Your email list is this beautiful, incredible, fickle, tragic thing, a tool that serves as both the centerpiece of your ongoing marketing efforts and as the focal point of your customer’s largest annoyances. It’s a wellspring of upsells and cross-sells and a fount of opportunities to alienate your audience and drive customers away.
If it’s managed well, it can make you a great deal of money and keep existing customers engaged, happy, and coming back for more.
If it’s managed poorly or merely viewed as a source of cash, squeezing the blood from this turnip can sour customer relationships, hurt your reputation, and lead to more headaches than you thought possible.
Sounds wonderful, right?
And, uh, in case you’ve got it in your head—or even acted on the idea—that email is “dead,” please go sit in the corner and think about what you’ve done — because you’re bad, and you should feel bad.
I wrote about how non-dead email is a few weeks ago, but I think some of the statistics from my new favorite email marketing website, emailisnotdead.com, show perfectly that not only is email not dead, but it’s probably more vibrant than it’s ever been.
Email Marketing Is Not Dead — And You Need to Understand This at a Gut Level Before You Do Anything With Your Email List
The reason I’m harping on this so much is because many people, either consciously or in the back of their little marketing minds, have it in their head that email is on the bottom of the totem pole when it comes to marketing and customer retention.
This is about as backwards as you can get, so let me cite some of those statistics from our friends at emailisnotdead.com, just in case you’re still on the fence.
“81% of US online shoppers are more likely to make additional purchases, either online or in a store, as a result of emails based on previous shopping behaviors and preferences.” — Harris Interactive
“One in five (19%) of consumers said they read every email newsletter they receive just to see if something’s on offer.” — Forrester Research, North American Technographics survey (2014)
“68% of consumers find email to be their #1 preferred channel for receiving commercial messages” — CG Selections ‘National Email Onderzoek’ (2013)
“Marketers consistently ranked email as the single most effective tactic for awareness, acquisition, conversion, and retention.” — Gigaom Research ‘Workhorses and dark horses: digital tactics for customer acquisition’ (2014)
And then there are these ones from our friends in the marketing ivory towers: email marketing reduced the perceived risk of making a purchase and email marketing can be sent almost every day without annoying your customers.
(That depends on what you’re sending, of course.)
If this is dead then I’m looking forward to the afterlife.
The truth is, email is your best friend, and it’s one of the few reliable methods of taking ice cold leads and warming them up by doing little more than providing value — it’s also one of the few reliable methods of keeping your current customers engaged, in the loop, and feeling valued.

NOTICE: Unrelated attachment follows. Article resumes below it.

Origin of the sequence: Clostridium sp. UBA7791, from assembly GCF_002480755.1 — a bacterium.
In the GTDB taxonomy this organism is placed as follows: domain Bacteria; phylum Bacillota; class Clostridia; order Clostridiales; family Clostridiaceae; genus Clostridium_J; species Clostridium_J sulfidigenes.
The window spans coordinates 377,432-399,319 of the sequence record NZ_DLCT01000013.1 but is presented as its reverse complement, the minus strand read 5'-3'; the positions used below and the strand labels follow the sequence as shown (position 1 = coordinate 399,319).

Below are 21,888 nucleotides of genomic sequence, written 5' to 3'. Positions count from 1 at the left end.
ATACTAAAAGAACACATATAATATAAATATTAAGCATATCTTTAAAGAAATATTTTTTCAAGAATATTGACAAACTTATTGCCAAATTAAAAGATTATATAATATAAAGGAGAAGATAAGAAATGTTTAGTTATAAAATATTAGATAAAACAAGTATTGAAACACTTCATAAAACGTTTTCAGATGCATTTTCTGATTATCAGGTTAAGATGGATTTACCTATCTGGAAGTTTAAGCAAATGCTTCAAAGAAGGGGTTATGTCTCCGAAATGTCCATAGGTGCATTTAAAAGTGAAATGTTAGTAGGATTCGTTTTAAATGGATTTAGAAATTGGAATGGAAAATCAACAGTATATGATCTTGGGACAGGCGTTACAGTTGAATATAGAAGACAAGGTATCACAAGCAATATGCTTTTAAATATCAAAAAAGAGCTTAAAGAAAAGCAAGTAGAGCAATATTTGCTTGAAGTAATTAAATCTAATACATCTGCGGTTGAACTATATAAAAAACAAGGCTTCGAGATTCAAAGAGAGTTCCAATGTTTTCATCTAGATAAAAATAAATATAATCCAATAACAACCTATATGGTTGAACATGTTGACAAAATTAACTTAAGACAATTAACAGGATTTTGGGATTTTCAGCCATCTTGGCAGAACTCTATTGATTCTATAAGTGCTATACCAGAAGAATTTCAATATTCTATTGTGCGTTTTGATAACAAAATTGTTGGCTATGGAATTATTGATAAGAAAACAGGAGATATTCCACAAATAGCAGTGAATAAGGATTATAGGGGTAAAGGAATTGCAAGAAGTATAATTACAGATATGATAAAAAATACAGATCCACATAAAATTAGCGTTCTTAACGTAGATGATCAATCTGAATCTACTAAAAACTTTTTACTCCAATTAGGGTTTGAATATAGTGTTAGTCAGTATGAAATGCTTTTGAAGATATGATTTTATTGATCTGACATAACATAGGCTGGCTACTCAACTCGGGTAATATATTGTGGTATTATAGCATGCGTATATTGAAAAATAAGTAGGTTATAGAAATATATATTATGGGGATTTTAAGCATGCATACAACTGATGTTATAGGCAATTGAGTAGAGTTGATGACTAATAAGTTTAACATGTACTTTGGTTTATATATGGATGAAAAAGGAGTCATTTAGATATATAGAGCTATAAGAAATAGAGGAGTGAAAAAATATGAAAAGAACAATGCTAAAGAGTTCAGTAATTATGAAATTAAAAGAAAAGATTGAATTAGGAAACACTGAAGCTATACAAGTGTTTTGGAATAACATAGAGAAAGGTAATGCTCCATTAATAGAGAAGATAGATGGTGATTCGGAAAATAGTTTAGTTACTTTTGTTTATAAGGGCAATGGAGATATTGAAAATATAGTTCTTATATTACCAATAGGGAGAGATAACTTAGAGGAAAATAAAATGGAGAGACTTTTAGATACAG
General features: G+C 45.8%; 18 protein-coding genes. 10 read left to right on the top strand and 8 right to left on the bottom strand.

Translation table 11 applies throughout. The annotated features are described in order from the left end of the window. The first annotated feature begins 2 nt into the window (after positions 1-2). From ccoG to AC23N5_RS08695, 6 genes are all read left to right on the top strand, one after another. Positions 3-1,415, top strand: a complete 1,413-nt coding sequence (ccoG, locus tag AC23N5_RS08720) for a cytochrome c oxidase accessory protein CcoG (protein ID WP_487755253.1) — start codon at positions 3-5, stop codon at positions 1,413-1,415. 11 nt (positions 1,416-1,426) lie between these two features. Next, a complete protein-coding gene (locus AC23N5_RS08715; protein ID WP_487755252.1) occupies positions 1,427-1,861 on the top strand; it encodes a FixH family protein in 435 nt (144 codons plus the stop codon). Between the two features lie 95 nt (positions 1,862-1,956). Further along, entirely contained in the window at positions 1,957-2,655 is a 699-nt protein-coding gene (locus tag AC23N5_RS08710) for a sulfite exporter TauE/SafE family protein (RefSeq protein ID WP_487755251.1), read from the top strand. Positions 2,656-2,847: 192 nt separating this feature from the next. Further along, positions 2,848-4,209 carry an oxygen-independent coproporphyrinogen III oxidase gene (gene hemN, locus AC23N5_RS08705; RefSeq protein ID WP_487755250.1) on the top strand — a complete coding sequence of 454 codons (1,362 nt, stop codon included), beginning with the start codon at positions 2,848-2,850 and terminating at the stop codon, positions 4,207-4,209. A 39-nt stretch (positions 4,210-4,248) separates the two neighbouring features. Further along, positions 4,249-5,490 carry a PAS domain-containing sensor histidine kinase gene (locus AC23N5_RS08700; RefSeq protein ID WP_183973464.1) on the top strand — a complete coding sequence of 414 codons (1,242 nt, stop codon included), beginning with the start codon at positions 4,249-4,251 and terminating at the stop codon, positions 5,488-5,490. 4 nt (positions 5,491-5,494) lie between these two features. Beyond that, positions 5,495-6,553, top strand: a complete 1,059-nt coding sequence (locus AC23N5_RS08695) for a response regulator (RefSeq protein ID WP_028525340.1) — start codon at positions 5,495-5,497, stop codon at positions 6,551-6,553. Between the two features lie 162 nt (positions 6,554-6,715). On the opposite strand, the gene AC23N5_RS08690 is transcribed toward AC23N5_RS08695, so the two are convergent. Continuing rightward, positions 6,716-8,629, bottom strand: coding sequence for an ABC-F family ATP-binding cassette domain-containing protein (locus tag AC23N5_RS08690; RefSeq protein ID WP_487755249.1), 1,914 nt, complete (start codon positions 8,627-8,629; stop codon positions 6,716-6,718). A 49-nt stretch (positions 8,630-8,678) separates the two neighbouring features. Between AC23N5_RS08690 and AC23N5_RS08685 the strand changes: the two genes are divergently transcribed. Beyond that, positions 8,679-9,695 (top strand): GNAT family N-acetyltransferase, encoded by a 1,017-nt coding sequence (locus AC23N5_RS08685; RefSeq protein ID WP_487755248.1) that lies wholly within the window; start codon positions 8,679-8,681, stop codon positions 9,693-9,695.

And to start, you need a little segmentation.
#1 Segment Your List
“Overall performance of subscriber activity was improved after sending out email campaigns to segmented groups of subscribers based on their individual interest.” — A conceptual Model model for effective email marketing
It can certainly seem like if retention, not sales is the focus, that list segmentation shouldn’t go further than “current customers.”
That’s so simplistic and almost worthless — but I mention it because I see it all the time.
When we add people to lists initially, the savvy marketer spends a great deal of time figuring out demographics, AIO, customer journey location, and other fun facts so the marketing that targets your new email subscriber is as useful to them as possible — this can often be done automatically, or, at least, through the clever use of forms and surveys.
But then this weird thing happens. The customer makes a purchase and suddenly, it’s like we stopped caring about them completely — they just become a “current customer,” and their needs and interests fly out the window.
Just because someone is a current customer doesn’t mean we halt our marketing efforts; on the contrary, it means we ramp them up. I can’t tell you how many times I’ve become peeved with a business and switched to another provider because I see them offering an amazing deal to new customers while I’m sitting over here with my old deal crying myself to sleep.
Segmentation is more important for your current customers than for new leads. I mean, for Pete’s Sake, your current customers have already demonstrated a willingness to give you large wads of cash! Don’t alienate them by shoving them into a big pile in your email list.
And when you have new deals to drum up business, your existing customers should be first on the list to receive word of these deals, they should receive word via email. Those deals should be better for them than for leads — new leads can come afterwards and receive less value as they haven’t yet proven their loyalty.
If you want to see what segmentation looks like in practice, read Matt Duczeminski’s article on customer diversity and segmentation here.
#2 Provide Value (and Stop Selling so Hecking Much)
You may feel as though it’s in your very nature to sell at every opportunity, that customers on your email list should always be inundated with your latest, greatest deal and pushed-pushed-pushed into buying something.
If you feel this way, I pray for your children — stop it!
Email lists are strange things — if handled well, some lists can be goldmines, and others if handled poorly, become rotten, toxic beasts that you’ll never make a cent off of.
One of the main ways to rot a list is by constantly selling in the most annoying manner possible, and providing little actual value.